Hi Martin and others interested in bulbuls
A late note as I catch up with my mail.
Bulbuls have been sighted in the Dandenong Ranges during the last five
or so years. For non-Victorians the Dandenongs are some 40 kms east of
Some sightings have been reported in The Bird Observer for the area but
I know of three small 'colonies', two in The Basin, and one in Fern Tree
Gully. The Basin birds seemed to have numbered no more than three or
four at any one time, and in 1996 I saw six birds in the Fern Tree Gully
group in late Spring. This group included juveniles/immatures.
A birdo friend in FTG has been photgraphing and recording the calls of
the bulbuls there, where they are regular visitors to his garden and
veranda with grape vines. His garden is extensively planted with fruit
trees, apples, lemons, conquats, plums etc and other exotic flowering
plants. The bulbuls are particularly partial to grapes in season, a loss
of grapes but making for easy bird study through the kitchen window. The
Basin birds have also been observed in fruit trees.
In 1996 we found the bulbuls up and down the street, visiting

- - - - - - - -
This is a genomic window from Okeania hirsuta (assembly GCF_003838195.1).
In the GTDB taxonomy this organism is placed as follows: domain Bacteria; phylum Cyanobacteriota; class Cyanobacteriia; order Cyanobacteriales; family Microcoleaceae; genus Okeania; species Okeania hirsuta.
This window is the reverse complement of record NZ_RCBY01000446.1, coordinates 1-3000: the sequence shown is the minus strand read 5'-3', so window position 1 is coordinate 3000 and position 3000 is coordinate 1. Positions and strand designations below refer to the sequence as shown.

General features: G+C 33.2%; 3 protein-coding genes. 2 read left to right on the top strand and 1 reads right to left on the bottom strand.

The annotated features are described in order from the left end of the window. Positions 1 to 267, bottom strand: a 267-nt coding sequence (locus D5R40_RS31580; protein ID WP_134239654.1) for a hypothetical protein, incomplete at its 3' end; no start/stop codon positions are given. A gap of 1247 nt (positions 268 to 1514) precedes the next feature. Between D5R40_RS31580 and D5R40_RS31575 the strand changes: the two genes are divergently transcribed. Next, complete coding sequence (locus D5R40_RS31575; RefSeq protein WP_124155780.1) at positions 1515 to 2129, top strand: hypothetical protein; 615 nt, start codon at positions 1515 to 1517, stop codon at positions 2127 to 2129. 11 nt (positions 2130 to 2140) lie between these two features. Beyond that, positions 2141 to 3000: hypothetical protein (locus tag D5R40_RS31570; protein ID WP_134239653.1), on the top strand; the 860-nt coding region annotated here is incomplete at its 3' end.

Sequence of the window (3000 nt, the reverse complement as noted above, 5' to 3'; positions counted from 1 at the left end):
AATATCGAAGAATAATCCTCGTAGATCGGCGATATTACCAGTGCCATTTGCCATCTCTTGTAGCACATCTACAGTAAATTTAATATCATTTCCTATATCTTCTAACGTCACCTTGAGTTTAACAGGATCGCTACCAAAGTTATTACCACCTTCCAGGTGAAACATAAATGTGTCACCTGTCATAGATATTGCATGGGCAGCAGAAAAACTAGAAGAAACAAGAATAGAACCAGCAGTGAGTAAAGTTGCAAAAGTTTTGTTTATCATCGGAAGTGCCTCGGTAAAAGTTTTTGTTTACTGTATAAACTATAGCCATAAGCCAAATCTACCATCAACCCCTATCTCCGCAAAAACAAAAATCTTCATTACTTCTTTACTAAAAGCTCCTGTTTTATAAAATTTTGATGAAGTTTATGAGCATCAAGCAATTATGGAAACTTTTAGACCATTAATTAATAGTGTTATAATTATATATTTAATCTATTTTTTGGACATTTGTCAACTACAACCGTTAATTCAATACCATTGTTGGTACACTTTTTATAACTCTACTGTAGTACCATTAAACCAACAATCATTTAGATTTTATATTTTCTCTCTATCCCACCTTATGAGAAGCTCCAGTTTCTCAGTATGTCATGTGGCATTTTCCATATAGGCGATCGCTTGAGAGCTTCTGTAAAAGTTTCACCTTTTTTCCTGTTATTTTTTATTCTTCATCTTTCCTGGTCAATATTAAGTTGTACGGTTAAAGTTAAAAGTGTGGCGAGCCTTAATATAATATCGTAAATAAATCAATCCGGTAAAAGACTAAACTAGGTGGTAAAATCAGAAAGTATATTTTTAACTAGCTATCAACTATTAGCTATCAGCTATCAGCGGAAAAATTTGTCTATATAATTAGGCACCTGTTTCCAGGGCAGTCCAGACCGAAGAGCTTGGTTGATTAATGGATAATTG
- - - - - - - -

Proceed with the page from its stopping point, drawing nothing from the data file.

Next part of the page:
neighbouring gardens seeking out feeding sites, and in 1997 the number
of birds dropped back to two or three. We speculated then that the
habitat is not adequate for large numbers of this species; this habitat
is shared by the exotics, blackbirds and song thrush, and in 1996 red
wattlebirds were joined by little [brush?] wattlebirds as colonisers of
the area. Other regular species include eastern spinebill, crimson
rosellas, sulphur crested cockatoos and musk lorikeets.
The houses on one side in this street back onto a creek and open farm
land that has a reasonable cover of blackberries and 'prickly moses'.
It is feasible that the bulbuls in these three sites are 'linked', the
distance between the two Basin sights being 8 kilometres, and to the
Fern Tree Gully site 15 kilometres, as cars go.
While the bulbuls appear to be hanging on here there is not much
evidence yet that there has been any significant increase in population,
with the FTG population remaining small suggesting that some birds are
forced to move on after the breeding season.
Enough of these meanderings, but very interested in any interpretation
of the above.
Cheers Laurie Living
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